NCIRE - The Veterans Health Research Institute Home  |  Sitemap  |  Intranet  |  UltiPro   Visit our Facebook page  Visit our Twitter page  Visit our LinkedIn page

Give Now
About NCIRE Participate in Research Support Our Mission Careers at NCIRE Contact Us
Veterans Health
Research at NCIRE

NCIRE-The Veterans Health Research Institute is the leading private nonprofit institute devoted to Veterans health research in the United States. Our mission is to advance Veterans health through research.

We support the work of some of the nation's foremost physicians and scientists at the San Francisco Veterans Affairs Medical Center, the premier biomedical research facility in the VA system. All have faculty appointments at the University of California, San Francisco, which has its own proud traditions of research and patient care. We also partner with the U.S. Department of Defense to support health research on behalf of our men and women in the Armed Forces.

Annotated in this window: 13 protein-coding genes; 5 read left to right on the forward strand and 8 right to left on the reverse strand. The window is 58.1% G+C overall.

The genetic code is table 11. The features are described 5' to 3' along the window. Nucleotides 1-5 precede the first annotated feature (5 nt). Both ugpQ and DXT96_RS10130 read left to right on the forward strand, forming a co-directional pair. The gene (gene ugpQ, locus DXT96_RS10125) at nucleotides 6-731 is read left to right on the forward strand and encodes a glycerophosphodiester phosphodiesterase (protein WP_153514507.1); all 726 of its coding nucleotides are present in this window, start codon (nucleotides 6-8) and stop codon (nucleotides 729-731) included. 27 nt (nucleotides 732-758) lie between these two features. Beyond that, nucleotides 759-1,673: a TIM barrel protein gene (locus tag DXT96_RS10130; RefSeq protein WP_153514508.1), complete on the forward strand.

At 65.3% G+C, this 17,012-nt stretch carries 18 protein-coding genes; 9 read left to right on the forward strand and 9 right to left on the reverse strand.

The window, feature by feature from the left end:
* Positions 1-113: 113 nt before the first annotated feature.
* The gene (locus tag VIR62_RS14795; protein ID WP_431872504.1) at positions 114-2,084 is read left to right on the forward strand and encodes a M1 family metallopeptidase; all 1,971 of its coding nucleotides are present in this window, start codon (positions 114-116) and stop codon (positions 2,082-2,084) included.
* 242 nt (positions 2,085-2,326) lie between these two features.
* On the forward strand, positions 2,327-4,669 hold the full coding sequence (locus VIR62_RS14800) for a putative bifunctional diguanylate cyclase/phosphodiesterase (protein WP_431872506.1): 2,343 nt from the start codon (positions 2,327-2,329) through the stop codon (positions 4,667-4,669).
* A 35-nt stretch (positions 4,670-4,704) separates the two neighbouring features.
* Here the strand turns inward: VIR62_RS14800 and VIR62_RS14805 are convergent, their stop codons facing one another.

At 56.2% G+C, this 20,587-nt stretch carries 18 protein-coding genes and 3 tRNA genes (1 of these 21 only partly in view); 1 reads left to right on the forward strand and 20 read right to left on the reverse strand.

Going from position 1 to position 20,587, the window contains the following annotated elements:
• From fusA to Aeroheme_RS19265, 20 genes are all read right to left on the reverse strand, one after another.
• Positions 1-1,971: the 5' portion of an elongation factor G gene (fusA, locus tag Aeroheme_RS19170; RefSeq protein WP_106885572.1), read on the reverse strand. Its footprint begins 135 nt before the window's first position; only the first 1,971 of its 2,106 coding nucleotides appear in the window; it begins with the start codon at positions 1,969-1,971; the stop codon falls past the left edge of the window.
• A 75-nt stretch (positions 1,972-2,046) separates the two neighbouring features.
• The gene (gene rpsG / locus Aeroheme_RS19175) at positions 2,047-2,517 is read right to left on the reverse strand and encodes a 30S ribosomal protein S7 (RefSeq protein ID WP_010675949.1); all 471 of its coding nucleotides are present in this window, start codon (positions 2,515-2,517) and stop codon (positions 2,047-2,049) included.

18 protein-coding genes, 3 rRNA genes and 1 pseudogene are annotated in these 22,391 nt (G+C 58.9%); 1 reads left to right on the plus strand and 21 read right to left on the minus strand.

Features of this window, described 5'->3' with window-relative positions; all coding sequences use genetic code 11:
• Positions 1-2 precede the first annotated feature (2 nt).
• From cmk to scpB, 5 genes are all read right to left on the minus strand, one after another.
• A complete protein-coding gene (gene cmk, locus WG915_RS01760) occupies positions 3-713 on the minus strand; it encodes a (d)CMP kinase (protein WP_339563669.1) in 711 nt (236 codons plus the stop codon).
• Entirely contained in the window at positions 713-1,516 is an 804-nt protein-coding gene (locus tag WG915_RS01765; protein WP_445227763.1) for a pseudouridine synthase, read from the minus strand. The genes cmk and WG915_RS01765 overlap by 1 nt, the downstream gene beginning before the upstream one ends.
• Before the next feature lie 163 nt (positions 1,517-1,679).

Those who have served in uniform have given their best for their country. In return, we believe that they deserve nothing less than the best health care research we can provide.

Contact Us
Email NCIRE
Give Now
Steven A. Yukl, MD

Staff Physician, Medical Service, SFVAHCS
Associate Professor of Medicine, UCSF
Email: steven.yukl@ucsf.edu; Steven.Yukl@va.gov

Understanding HIV latency reversal

Dr. Steven Yukl is an Associate Professor of Medicine at the University of California, San Francisco (UCSF) and a staff physician at the San Francisco Veterans Affairs Medical Center.  His research focuses on the mechanisms that allow HIV to persist despite immune defenses and current antiviral therapies, thereby preventing HIV cure.  In addition to the immune dysfunction induced by HIV, these barriers to HIV cure include the ability of HIV to establish a reversibly-silent, hidden infection ("latent infection") in some CD4+ T cells in the blood, the persistence of larger numbers of infected cells in the tissues, and the possibility that HIV medicines do not stop all viral replication.  The goals of current research are: 1)  to determine the cell types and tissues in which HIV persists during antiviral therapy; 2) to determine the mechanisms that govern latent HIV infection in the blood and tissues; 3) to measure the degree to which different therapies reverse HIV latency and lead to death of HIV-infected cells in vivo;  and 4) to identify the best model for testing new therapies and combinations designed to disrupt latent HIV infection.

 

To view Dr. Yukl on Pub Med, click here.